| 19 April 2024, Friday |

Tunisia engineers reach for stars with satellite launch

Tunisia celebrated the launch Monday of its first domestically made satellite, hoping it will inspire young engineers to reach for the stars at home rather than join those emigrating overseas.

Challenge-1, built by a team from telecommunications giant TelNet, blasted off along with 37 other satellites aboard a Russian Soyuz rocket from the Baikonur cosmodrome in Kazakhstan on Monday.

That made Tunisia the 6th African country to manufacture its own satellite and see it reach space.

“It’s a source of pride to have taken part in this project,” said 27-year-old Khalil Chiha, who trained at Tunisia’s National Engineering School in the central city of Sfax. “Working in the aeronautical or aerospace sector is a dream.”

Tunisia had been struck by an economic crisis and spiraling unemployment even before the spread of COVID-19, and recent months have seen growing anti-government demonstrations.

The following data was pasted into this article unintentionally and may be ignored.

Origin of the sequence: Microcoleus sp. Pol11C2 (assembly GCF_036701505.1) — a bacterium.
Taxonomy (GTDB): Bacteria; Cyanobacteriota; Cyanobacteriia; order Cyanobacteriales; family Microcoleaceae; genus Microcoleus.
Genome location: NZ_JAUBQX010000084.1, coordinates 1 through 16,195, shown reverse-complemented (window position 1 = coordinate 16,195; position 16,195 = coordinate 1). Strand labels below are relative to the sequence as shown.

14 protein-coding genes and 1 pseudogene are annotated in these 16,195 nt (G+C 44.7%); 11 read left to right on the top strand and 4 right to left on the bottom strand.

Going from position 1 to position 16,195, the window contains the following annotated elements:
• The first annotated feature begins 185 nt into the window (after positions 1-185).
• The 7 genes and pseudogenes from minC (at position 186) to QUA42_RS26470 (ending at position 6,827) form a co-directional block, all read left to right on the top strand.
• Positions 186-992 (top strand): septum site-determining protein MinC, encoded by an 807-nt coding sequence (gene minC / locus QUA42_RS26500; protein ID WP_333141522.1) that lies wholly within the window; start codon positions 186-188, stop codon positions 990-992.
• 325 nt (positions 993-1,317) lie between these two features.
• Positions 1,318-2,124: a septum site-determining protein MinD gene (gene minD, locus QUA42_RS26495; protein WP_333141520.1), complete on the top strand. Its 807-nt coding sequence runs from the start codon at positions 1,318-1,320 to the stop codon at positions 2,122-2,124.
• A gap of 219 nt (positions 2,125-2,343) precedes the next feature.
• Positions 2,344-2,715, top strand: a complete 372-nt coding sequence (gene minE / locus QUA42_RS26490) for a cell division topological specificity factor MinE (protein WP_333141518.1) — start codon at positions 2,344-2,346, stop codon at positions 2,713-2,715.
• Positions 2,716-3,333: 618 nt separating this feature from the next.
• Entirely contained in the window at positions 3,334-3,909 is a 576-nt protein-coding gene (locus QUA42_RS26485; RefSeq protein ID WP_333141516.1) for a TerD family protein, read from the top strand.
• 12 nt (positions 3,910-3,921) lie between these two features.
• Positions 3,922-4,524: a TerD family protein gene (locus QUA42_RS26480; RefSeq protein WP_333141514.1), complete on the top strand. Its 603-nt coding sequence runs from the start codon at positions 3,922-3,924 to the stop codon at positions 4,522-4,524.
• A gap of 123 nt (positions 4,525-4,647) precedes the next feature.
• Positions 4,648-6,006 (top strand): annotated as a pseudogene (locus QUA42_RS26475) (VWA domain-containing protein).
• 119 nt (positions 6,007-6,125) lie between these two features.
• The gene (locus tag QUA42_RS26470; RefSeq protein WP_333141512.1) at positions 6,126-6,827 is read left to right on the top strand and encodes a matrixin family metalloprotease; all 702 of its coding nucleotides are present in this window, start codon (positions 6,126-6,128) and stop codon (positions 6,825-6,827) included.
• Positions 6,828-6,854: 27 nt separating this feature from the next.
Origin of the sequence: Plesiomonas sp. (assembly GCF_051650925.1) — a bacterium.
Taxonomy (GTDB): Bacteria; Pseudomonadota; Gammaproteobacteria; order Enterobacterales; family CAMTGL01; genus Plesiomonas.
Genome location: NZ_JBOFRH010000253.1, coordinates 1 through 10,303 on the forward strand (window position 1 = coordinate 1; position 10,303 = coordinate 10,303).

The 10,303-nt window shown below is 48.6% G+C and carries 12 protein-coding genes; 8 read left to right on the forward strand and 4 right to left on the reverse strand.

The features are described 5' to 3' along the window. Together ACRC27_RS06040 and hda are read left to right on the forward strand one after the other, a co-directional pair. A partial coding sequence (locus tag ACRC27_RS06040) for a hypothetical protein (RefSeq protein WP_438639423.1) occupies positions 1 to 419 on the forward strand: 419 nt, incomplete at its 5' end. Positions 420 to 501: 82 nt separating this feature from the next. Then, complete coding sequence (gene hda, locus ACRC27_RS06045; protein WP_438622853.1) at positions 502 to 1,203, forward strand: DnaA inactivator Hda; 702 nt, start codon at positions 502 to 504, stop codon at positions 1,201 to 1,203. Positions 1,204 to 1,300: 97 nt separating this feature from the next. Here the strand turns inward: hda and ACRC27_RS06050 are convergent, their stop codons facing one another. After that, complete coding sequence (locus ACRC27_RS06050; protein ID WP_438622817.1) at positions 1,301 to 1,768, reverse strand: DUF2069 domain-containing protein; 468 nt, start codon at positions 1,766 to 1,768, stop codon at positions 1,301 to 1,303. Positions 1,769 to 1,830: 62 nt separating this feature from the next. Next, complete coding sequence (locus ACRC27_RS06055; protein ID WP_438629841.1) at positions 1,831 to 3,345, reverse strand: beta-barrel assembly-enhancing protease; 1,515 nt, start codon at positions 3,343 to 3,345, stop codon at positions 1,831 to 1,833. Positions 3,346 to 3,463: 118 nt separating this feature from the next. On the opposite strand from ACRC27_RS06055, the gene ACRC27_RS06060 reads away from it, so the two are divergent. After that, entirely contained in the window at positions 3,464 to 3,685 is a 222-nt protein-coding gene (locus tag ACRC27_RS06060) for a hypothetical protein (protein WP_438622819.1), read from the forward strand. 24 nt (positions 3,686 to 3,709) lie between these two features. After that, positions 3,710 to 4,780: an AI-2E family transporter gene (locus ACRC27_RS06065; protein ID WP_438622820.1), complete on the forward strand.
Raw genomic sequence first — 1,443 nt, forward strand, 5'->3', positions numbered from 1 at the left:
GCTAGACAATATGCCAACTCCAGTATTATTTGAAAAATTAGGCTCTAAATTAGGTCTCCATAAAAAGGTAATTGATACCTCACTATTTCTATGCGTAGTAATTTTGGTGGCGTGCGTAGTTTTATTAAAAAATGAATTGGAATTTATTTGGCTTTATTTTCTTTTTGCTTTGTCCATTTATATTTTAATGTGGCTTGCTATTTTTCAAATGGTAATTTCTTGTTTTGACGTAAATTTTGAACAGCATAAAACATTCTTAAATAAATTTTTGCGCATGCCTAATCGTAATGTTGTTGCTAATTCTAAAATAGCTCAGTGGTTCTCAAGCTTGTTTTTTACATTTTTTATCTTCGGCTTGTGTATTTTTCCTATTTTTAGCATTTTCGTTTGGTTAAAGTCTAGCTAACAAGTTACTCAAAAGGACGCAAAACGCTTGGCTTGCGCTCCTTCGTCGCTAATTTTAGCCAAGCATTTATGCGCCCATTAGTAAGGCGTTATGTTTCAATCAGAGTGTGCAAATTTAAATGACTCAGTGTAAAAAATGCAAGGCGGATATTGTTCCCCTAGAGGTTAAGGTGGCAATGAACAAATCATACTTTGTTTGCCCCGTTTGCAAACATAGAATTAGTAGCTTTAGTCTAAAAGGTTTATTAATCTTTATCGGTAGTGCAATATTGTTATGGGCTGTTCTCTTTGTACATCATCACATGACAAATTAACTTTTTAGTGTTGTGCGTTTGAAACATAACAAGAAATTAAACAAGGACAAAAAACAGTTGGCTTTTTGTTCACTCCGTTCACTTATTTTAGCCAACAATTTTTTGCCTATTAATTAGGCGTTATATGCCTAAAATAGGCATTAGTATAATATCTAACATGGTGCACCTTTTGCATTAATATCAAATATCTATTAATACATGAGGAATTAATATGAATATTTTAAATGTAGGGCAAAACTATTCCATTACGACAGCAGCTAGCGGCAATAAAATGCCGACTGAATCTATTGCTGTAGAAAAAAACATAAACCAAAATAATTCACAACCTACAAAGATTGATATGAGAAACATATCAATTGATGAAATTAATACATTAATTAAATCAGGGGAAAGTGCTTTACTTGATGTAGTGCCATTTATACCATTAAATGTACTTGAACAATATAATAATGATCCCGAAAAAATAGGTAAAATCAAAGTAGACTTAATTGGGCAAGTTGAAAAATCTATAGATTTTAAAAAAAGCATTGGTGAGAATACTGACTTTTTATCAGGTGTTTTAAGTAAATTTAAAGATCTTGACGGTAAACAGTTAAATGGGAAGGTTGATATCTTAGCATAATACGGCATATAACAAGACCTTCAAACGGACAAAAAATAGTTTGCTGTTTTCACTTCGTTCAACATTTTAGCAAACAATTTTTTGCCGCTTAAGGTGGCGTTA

Several thousand engineers leave each year to seek work abroad.

Many of the Challenge-1 engineers were educated in Tunisia and are aged between 25 and 30 years old.

Officials hope the success will show young people there is a future for them in the North African nation.

The Challenge-1 is set to gather data including pollution, temperature and humidity readings over regions without internet coverage, as part of efforts to collect such information from areas beyond terrestrial phone networks.

“We are very emotional, after 3 years of intense work,” said engineer Haifa Triki, 28, who followed the flight live from Tunis. “We made a lot of sacrifices, but it was worth it”.

President Kais Saied, joined engineers and journalists to watch the launch live on screen at TelNet headquarters in Tunis.

“Our real wealth is the youth who can face obstacles,” Saied said, noting that Tunisia lacks not resources but “national will” amid its dire political and social crises. “We are proud of our youth,” he said.

The Challenge-1 team was supported by expatriate Tunisian engineers, one of whom took part in NASA’s Mars Perseverance mission.

“It really is a dream come true,” TelNet project manager Anis Youssef told AFP, ahead of the launch.


  • AFP